We know now that he was right, but Dr. Snow's dilemma was how to prove it? His first step to getting there was checking the data. Our dataset has 489 rows of data in 3 columns but to work with dataset more easily we will first make few changes.
It was somehow unthinkable that one man could debunk the miasma theory and prove that all the others got it wrong, so his work was mostly ignored. His medical colleagues simply said: "You know nothing, John Snow!"
As already mentioned John Snow's first attempt to debunk the "miasma" theory ended with negative reviews. However, a reviewer made a helpful suggestion in terms of what evidence would be compelling: the crucial natural experiment would be to find people living side by side with lifestyles similar in all respects except for the water source. The cholera outbreak in Soho, London in 1854 gave Snow the opportunity not only to save lives this time but also to further test and improve his theory. But what about the final proof that he was right?
We now know how John Snow did it, so let's get the data right first.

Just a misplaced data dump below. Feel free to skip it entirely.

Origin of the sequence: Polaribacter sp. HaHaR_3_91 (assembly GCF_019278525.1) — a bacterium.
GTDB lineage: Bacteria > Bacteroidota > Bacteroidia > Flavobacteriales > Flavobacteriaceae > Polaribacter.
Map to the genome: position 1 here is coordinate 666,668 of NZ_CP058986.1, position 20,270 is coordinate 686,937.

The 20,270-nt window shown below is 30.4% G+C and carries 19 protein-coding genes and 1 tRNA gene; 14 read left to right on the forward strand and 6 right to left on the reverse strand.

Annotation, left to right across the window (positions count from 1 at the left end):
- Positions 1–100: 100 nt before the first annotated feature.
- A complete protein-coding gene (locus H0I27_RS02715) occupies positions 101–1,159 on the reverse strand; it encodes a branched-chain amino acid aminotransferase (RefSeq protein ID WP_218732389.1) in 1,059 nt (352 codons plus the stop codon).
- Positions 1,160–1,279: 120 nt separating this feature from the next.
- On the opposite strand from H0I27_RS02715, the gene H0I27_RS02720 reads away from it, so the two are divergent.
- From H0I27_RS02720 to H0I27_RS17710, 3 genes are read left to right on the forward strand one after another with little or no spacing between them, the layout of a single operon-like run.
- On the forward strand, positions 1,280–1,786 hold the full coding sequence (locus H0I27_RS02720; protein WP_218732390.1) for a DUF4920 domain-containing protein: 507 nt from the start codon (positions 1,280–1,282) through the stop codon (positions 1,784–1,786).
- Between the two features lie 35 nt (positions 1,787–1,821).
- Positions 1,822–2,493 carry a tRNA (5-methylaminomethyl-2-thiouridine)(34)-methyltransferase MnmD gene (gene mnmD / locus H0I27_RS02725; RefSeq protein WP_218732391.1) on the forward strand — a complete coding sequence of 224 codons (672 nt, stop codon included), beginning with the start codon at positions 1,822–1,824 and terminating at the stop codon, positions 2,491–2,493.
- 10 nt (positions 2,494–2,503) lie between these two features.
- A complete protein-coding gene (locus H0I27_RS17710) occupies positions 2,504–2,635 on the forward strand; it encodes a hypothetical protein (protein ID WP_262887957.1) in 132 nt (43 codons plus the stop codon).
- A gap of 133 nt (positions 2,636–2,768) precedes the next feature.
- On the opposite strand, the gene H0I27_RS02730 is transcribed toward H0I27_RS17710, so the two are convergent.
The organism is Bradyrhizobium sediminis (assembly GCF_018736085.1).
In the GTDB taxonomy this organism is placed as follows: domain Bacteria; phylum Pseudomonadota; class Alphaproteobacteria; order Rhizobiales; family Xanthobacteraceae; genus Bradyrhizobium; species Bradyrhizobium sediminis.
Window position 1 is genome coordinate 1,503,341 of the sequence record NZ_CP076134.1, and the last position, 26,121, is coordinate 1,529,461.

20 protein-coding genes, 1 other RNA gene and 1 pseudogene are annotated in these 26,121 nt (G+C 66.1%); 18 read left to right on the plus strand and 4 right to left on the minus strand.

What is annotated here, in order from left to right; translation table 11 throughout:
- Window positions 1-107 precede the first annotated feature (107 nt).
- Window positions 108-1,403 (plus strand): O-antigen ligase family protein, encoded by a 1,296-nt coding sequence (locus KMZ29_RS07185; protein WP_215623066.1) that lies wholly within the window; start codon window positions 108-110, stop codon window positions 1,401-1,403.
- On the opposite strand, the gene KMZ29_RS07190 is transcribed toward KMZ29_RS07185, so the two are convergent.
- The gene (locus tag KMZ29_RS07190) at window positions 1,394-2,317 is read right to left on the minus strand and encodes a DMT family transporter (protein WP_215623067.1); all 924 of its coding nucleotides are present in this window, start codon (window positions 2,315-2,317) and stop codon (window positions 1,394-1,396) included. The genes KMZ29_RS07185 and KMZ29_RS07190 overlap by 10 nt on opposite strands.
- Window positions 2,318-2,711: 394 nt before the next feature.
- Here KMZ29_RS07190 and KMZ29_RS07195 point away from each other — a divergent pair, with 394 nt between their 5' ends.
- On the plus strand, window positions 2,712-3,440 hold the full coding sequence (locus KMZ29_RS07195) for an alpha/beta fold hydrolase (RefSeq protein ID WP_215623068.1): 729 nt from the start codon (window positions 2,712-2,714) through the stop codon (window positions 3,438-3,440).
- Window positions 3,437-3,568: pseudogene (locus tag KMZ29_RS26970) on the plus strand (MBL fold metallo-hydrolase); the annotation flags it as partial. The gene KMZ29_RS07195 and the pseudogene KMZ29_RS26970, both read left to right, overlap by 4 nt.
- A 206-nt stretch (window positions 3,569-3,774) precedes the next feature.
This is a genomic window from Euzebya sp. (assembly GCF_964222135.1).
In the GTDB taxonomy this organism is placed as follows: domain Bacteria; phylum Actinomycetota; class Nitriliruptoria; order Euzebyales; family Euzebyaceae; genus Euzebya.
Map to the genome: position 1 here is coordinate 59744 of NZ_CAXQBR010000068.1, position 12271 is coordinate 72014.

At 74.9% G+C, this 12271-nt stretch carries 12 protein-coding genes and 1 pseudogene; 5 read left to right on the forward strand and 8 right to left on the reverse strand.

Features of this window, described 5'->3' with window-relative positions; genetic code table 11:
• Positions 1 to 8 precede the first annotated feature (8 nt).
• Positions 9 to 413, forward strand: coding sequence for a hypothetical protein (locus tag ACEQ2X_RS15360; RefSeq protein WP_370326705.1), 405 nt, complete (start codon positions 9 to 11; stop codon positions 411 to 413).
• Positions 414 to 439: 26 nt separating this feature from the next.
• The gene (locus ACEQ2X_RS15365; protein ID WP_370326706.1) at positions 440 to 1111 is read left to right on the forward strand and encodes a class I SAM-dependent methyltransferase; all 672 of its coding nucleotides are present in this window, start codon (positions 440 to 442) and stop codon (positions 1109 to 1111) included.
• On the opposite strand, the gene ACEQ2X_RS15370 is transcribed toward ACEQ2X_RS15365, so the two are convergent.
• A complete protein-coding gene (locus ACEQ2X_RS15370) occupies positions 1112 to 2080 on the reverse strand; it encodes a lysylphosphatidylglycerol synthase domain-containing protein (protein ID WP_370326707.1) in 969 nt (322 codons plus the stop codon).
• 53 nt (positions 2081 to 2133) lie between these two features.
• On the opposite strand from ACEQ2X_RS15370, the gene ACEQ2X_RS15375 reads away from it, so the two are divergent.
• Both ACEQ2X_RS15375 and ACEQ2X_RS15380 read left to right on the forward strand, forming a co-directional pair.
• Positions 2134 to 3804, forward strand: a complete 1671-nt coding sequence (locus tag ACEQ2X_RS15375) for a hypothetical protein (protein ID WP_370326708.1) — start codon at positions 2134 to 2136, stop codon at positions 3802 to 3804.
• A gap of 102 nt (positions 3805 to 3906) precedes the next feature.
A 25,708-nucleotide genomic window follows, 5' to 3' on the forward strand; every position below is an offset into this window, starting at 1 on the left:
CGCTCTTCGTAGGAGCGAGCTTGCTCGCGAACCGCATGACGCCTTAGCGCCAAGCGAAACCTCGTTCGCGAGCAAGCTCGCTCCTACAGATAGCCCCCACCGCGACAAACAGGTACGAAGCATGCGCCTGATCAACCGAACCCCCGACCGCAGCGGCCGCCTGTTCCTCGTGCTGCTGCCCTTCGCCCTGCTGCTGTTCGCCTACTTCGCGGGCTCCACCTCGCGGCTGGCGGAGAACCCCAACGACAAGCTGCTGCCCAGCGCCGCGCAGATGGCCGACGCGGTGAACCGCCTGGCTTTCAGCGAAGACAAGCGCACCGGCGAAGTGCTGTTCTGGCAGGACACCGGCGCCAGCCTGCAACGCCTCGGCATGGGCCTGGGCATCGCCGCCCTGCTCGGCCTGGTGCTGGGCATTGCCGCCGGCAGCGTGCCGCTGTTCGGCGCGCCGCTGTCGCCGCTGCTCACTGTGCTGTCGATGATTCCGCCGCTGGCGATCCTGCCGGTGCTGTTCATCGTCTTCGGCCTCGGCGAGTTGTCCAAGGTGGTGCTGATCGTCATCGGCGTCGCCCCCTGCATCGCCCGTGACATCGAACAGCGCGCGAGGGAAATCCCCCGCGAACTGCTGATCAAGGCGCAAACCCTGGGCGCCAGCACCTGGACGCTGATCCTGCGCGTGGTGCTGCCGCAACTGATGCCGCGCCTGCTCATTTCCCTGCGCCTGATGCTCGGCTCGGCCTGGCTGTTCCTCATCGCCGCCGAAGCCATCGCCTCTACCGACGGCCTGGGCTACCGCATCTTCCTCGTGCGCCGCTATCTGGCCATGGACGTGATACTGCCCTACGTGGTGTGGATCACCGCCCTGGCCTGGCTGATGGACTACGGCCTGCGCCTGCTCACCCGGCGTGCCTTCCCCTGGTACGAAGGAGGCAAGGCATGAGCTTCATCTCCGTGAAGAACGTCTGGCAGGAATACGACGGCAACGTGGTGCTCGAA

His original map, unfortunately, is not available (it might never even existed). We can see the famous one that he drew about a year later in 1855, though, and it is displayed in this cell. Because the map depicts and visualizes the deaths sometimes it is called also The Ghost Map.
We now know how John Snow did it and have the data too, so let's recreate his map using modern techniques.
After marking the deaths on the map, what John Snow saw was not a random pattern (we saw this on our recreation of The Ghost Map too). The majority of the deaths were concentrated at the corner of Broad Street (now Broadwick Street) and Cambridge Street (now Lexington Street). A cluster of deaths around the junction of these streets was the epicenter of the outbreak, but what was there? Yes, a water pump.
John Snow at the time already had a developed theory that cholera spreads through water, so to test this he marked on the map also the locations of the water pumps nearby. And here it was, the whole picture.